I’m now in my ninth month of pregnancy, which is hardly the beautiful and magical time magazines and mommy-blogs would lead one to believe that it is. Pregnancy is difficult, magical—yes—but difficult. Part of me feels like the magic slowly wanes with every pregnancy I put my body through, and those not-so-delightful pregnancy symptoms only seem to multiple with every additional child.
Except “nesting.” I have yet to experience the symptom of “nesting,” which, I’ve been told, is a mother’s strong desire to prepare the home for the arrival of Baby.
My pregnancy has corresponded with the pregnancies of several of my friends, some experiencing their first pregnancy, some their second. They seem to have been blessed with the nesting bug. They’ve created baby registries and decorated nurseries. They’ve read books and written birth plans. They’ve stocked their freezers and cleaned their houses. They’ve napped and exercised. They’re acting like me four years ago, even two years ago.
But now, preparation is a luxury I just don’t have time for. My mom attempted to stock my freezer, but I thawed out those dinners for last week’s supper. I attempted to tidy up, but then we had some playdates. We have bedrooms, cloth diapers, and a crib—but they are all currently occupied.
Our little boy will not have the luxury of a space to call his own. He will simply have to join the chaos that is our family and find his own niche in the messy routine we call life. I think he will do just fine, because I know that he will be loved and cared for, no matter what. I’ve come to terms with my lack of preparation. Except in one area: Baby Boy’s name.
Naming a child is a big deal. There are so many factors to consider. Is the name adorable enough for a child but mature enough for an adult? What will the initials spell out? Does it make them an easy target for playground taunting? Is it unique enough that they won’t be known as “Bob ABC” or worse, “Bob 123”? But is it even a name or just a passing trend? And the biggest hurdle in our house is: can both Hubby and I agree? So far, the answer is no.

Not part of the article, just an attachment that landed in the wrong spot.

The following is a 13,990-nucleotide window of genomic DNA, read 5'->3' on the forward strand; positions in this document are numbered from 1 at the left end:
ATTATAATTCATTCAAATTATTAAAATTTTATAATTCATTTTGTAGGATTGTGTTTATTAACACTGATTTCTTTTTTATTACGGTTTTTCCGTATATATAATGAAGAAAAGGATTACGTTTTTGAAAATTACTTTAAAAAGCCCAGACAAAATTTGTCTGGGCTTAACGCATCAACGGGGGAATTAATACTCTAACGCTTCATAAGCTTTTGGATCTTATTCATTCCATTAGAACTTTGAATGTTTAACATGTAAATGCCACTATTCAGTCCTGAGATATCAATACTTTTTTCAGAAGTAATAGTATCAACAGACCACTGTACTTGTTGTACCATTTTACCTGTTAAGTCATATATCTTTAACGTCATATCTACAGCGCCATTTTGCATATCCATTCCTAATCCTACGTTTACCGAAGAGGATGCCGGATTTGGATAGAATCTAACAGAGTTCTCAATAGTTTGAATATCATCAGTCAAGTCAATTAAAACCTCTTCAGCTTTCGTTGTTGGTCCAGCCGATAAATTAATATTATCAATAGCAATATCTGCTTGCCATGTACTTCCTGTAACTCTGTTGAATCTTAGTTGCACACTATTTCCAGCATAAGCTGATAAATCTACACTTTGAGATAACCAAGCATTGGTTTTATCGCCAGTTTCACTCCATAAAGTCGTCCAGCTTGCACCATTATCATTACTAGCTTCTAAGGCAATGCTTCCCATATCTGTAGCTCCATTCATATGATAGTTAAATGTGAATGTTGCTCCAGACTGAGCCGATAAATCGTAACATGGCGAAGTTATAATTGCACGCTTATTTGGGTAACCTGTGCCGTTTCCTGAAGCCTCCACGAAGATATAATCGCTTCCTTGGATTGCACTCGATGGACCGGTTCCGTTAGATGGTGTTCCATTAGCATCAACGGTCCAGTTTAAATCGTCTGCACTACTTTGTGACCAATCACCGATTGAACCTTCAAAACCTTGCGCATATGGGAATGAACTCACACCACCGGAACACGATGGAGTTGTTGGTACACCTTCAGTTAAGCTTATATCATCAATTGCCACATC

My criterion for naming a child is that it has to sound nice. I also try to avoid the Top 100 names and opt for something a little more unique, but I don’t like to stray too far into the wild. Hubby’s main criterion is that there is a story behind the name. So far, we have yet to agree on anything, and when I listen to the names we call each other around the house, I wonder: is the name really that important?
In our house, we seldom use formal names. Hubby is a huge fan of nicknames, and over time, he’s won me over to the love and intimacy that nicknames reveal. Boo (whose real name isn’t really Boo) is often called Skiboski, Halo, Shankashinka, Smile, or Bug, to list just a few. These sound random, perhaps even mean, but each one has a little story behind it and was given with love and affection. She responds to all of them proudly. Little E has her own growing collection of nicknames, many bestowed upon her from her older sister, like Ezmo and Smee.
I want Baby Boy to have a name worthy of him, as unique as him, as strong and as capable as him. I want it to be as perfect as he is. I suppose, since we haven’t really met him yet, we’ll just have to wait. After all, there is only so much preparation a person can do.